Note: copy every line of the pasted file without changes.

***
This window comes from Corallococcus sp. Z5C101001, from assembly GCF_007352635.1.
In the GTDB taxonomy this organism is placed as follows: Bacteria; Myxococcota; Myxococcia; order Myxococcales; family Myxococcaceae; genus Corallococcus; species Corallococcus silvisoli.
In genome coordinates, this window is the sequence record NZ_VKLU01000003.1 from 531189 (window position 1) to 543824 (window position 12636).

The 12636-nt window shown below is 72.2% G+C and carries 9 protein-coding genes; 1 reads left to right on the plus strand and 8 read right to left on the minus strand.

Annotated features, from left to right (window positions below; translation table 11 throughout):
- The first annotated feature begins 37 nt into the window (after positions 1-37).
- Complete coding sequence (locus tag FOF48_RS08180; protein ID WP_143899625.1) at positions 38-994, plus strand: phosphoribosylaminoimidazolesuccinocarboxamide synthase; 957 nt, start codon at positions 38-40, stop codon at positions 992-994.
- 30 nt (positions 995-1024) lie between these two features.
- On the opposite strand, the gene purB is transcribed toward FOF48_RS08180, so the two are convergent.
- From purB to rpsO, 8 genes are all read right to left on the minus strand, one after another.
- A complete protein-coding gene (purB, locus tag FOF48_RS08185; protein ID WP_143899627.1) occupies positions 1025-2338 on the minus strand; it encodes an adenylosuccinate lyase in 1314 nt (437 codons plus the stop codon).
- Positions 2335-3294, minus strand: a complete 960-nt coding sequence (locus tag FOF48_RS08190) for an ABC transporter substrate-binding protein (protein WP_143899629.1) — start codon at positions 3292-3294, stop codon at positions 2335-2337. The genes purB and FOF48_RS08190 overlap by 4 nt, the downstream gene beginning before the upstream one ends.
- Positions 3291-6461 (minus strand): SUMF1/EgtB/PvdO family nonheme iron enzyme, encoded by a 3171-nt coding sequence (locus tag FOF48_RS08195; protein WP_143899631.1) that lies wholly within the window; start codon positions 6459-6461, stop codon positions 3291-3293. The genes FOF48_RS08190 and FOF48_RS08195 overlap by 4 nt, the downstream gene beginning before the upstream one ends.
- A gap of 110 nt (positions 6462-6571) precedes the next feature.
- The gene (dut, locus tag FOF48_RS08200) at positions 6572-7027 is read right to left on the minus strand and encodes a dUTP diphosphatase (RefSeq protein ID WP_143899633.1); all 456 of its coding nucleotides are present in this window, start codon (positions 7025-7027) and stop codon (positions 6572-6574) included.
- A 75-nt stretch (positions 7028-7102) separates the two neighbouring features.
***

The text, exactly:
This window comes from Corallococcus sp. Z5C101001, from assembly GCF_007352635.1.
In the GTDB taxonomy this organism is placed as follows: Bacteria; Myxococcota; Myxococcia; order Myxococcales; family Myxococcaceae; genus Corallococcus; species Corallococcus silvisoli.
In genome coordinates, this window is the sequence record NZ_VKLU01000003.1 from 531189 (window position 1) to 543824 (window position 12636).

The 12636-nt window shown below is 72.2% G+C and carries 9 protein-coding genes; 1 reads left to right on the plus strand and 8 read right to left on the minus strand.

Annotated features, from left to right (window positions below; translation table 11 throughout):
- The first annotated feature begins 37 nt into the window (after positions 1-37).
- Complete coding sequence (locus tag FOF48_RS08180; protein ID WP_143899625.1) at positions 38-994, plus strand: phosphoribosylaminoimidazolesuccinocarboxamide synthase; 957 nt, start codon at positions 38-40, stop codon at positions 992-994.
- 30 nt (positions 995-1024) lie between these two features.
- On the opposite strand, the gene purB is transcribed toward FOF48_RS08180, so the two are convergent.
- From purB to rpsO, 8 genes are all read right to left on the minus strand, one after another.
- A complete protein-coding gene (purB, locus tag FOF48_RS08185; protein ID WP_143899627.1) occupies positions 1025-2338 on the minus strand; it encodes an adenylosuccinate lyase in 1314 nt (437 codons plus the stop codon).
- Positions 2335-3294, minus strand: a complete 960-nt coding sequence (locus tag FOF48_RS08190) for an ABC transporter substrate-binding protein (protein WP_143899629.1) — start codon at positions 3292-3294, stop codon at positions 2335-2337. The genes purB and FOF48_RS08190 overlap by 4 nt, the downstream gene beginning before the upstream one ends.
- Positions 3291-6461 (minus strand): SUMF1/EgtB/PvdO family nonheme iron enzyme, encoded by a 3171-nt coding sequence (locus tag FOF48_RS08195; protein WP_143899631.1) that lies wholly within the window; start codon positions 6459-6461, stop codon positions 3291-3293. The genes FOF48_RS08190 and FOF48_RS08195 overlap by 4 nt, the downstream gene beginning before the upstream one ends.
- A gap of 110 nt (positions 6462-6571) precedes the next feature.
- The gene (dut, locus tag FOF48_RS08200) at positions 6572-7027 is read right to left on the minus strand and encodes a dUTP diphosphatase (RefSeq protein ID WP_143899633.1); all 456 of its coding nucleotides are present in this window, start codon (positions 7025-7027) and stop codon (positions 6572-6574) included.
- A 75-nt stretch (positions 7028-7102) separates the two neighbouring features.